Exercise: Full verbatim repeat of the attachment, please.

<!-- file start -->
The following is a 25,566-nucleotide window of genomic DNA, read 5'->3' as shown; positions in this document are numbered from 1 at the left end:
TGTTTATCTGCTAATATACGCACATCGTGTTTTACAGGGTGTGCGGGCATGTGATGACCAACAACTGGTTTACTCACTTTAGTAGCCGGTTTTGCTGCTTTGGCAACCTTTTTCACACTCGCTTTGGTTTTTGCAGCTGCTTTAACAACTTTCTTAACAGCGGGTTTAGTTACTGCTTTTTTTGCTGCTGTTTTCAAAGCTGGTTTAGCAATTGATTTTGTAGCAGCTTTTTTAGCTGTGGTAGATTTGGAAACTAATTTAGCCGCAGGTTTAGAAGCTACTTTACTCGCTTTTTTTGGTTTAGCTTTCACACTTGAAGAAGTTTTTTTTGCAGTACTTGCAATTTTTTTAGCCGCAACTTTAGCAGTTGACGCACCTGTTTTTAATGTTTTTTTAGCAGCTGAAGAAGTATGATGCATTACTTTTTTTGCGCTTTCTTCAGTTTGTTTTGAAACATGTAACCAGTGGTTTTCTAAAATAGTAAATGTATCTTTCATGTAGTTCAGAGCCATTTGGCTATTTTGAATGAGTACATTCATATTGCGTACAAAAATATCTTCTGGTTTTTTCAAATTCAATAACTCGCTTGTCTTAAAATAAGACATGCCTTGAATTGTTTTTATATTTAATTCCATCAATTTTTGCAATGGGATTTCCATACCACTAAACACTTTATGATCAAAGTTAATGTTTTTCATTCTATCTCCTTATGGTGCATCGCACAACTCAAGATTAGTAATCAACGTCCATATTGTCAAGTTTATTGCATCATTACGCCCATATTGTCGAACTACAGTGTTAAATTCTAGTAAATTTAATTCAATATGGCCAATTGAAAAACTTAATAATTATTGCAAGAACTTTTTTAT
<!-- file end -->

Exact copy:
The following is a 25,566-nucleotide window of genomic DNA, read 5'->3' as shown; positions in this document are numbered from 1 at the left end:
TGTTTATCTGCTAATATACGCACATCGTGTTTTACAGGGTGTGCGGGCATGTGATGACCAACAACTGGTTTACTCACTTTAGTAGCCGGTTTTGCTGCTTTGGCAACCTTTTTCACACTCGCTTTGGTTTTTGCAGCTGCTTTAACAACTTTCTTAACAGCGGGTTTAGTTACTGCTTTTTTTGCTGCTGTTTTCAAAGCTGGTTTAGCAATTGATTTTGTAGCAGCTTTTTTAGCTGTGGTAGATTTGGAAACTAATTTAGCCGCAGGTTTAGAAGCTACTTTACTCGCTTTTTTTGGTTTAGCTTTCACACTTGAAGAAGTTTTTTTTGCAGTACTTGCAATTTTTTTAGCCGCAACTTTAGCAGTTGACGCACCTGTTTTTAATGTTTTTTTAGCAGCTGAAGAAGTATGATGCATTACTTTTTTTGCGCTTTCTTCAGTTTGTTTTGAAACATGTAACCAGTGGTTTTCTAAAATAGTAAATGTATCTTTCATGTAGTTCAGAGCCATTTGGCTATTTTGAATGAGTACATTCATATTGCGTACAAAAATATCTTCTGGTTTTTTCAAATTCAATAACTCGCTTGTCTTAAAATAAGACATGCCTTGAATTGTTTTTATATTTAATTCCATCAATTTTTGCAATGGGATTTCCATACCACTAAACACTTTATGATCAAAGTTAATGTTTTTCATTCTATCTCCTTATGGTGCATCGCACAACTCAAGATTAGTAATCAACGTCCATATTGTCAAGTTTATTGCATCATTACGCCCATATTGTCGAACTACAGTGTTAAATTCTAGTAAATTTAATTCAATATGGCCAATTGAAAAACTTAATAATTATTGCAAGAACTTTTTTAT